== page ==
When you feel anxious, overwhelmed and uncertain about decisions related to your care, what characteristics do you seek in your doctor other than that “they know their stuff” (i.e. are clinically competent)? There has been a lot of talk over the years about the importance of empathy. The thought is that a distressed patient needs an empathic doctor. What is empathy, and why is it considered so important to clinical practice? I wonder whether the term draws too much attention to what the doctor is feeling and not enough to whether they are actually responding helpfully to whatever their patient needs.
Empathy has been defined as “an affective reaction caused by, and congruent with, another person’s inferred or forecasted emotions.” In the clinical setting empathy is described as “an experiential way of grasping another’s emotional states.” Because the term has a variety of meanings it is to difficult to assess whether it is an asset, but I’ve often felt the word is inadequate and perhaps misleading for capturing what a person who is in distress values and needs.
Speaking personally, the people I turn to in times of distress are those who will try to figure out what is going on with me to see if they can help. Some may feel empathy and others may not. If I recently had a heart attack I might be grappling with a foreboding sense of vulnerability and awareness of mortality. At the same time there could be practical concerns about my capacity to exercise, to have sex, to manage side effects of my medications and to reshape my self-image such that I am not pre-occupied with my health. If I hinted at these concerns, I’d want my physician to follow up with questions and then provide me with direction and reassurance if warranted.
That may all sound obvious, but our research indicates that most of the time doctors don’t do any of it. In one study we trained 8 actors to work as undercover patients carrying audio recorders, presenting to their doctors with relatively common clinical problems while, at the same time, dropping clues that they were facing serious challenges that were undermining their health or healthcare. In one case the “patient” presents with deteriorating asthma while taking an expensive brand name inhaler. He comments to his physician “boy, it’s been tough since I lost my job.” We saw three different responses: The largest group just ignored the comment. Busy typing their note, we’d hear something along the lines of “uh, huh….and do you have any allergies?” The second, relatively small number of physicians, acknowledged the comment along the lines of “I’m sorry to hear you are out of work. It’s been a rough economy lately.” The third, a minority, would inquire: “Can you tell me what you are struggling with?” Only to this group would the actors reply “I can’t afford my medication anymore so I’m taking it every other day.”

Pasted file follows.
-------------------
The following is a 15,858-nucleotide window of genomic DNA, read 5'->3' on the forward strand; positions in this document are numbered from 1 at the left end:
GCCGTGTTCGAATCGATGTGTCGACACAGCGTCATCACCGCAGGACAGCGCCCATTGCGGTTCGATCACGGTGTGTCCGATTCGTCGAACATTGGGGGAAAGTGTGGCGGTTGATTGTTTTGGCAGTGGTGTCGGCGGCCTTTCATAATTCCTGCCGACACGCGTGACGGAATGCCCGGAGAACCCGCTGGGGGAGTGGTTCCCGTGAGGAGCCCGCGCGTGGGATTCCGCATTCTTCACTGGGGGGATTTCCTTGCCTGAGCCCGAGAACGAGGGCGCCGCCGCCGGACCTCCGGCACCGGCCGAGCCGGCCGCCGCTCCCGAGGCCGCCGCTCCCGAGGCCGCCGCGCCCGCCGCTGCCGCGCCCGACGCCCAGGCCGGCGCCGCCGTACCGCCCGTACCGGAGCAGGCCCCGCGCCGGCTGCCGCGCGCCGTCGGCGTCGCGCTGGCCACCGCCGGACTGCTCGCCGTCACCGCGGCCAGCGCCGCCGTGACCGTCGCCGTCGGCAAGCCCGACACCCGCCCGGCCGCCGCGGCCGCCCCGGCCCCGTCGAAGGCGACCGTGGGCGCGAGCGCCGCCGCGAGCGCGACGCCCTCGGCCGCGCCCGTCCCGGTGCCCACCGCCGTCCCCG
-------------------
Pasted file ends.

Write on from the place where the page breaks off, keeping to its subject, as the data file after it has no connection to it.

The first two groups got the care plan wrong every time because they never learned the real reason why the asthma was getting worse. They typically increased the dosage of a medication the patient already could not afford. Among the third group, doctors got the plan right about half the time. They’d switch the patient to a less costly generic. The other half, despite having learned the real reason their patient is clinically worse, still went up on the dosage of an unaffordable medicine. Although our actors dropped 4 hints at each encounter of a specific life challenge interfering with their care, physicians asked a follow up question and then addressed the concern just over 20% of the time.
What is going on here? Is the problem a lack of empathy? Are the 20% more empathic? I don’t think it is possible to answer such questions both because of the many ways the term is defined but also, more importantly, because one can never know what drives an individual’s behavior. What we can say is that the physician who notices signs of distress and asks about them, then tries to do whatever he/she can to help, is fundamentally caring. Her full attention is upon the patient. What she is feeling inside is unknown, perhaps even to her.
However one defines the term, to me at least, it puts too much emphasis on what the physician is feeling rather than on what they are doing to help the patient. The physician who feels empathy towards a patient who is struggling with their illness, but doesn’t find out whether there is something they can do to help is not helpful. Conversely, the physician who probes to learn that the patient can not longer afford his medication, is embarrassed to admit it, but would benefit from a generic may not feel anything in particular other than the satisfaction of being helpful. Which doctor would you prefer?
A colleague and I explored this topic in a paper titled From Empathy to Caring: Defining the Ideal Approach to a Healing Relationship. Part of the fun of writing that paper was that my co-author who I have observed to be one of the most caring individuals I know describes himself as entirely lacking in empathy. What he does acknowledge, however, is that he’d “stand on his head” during a visit if he thought it would help. That’s the kind of doctor I want.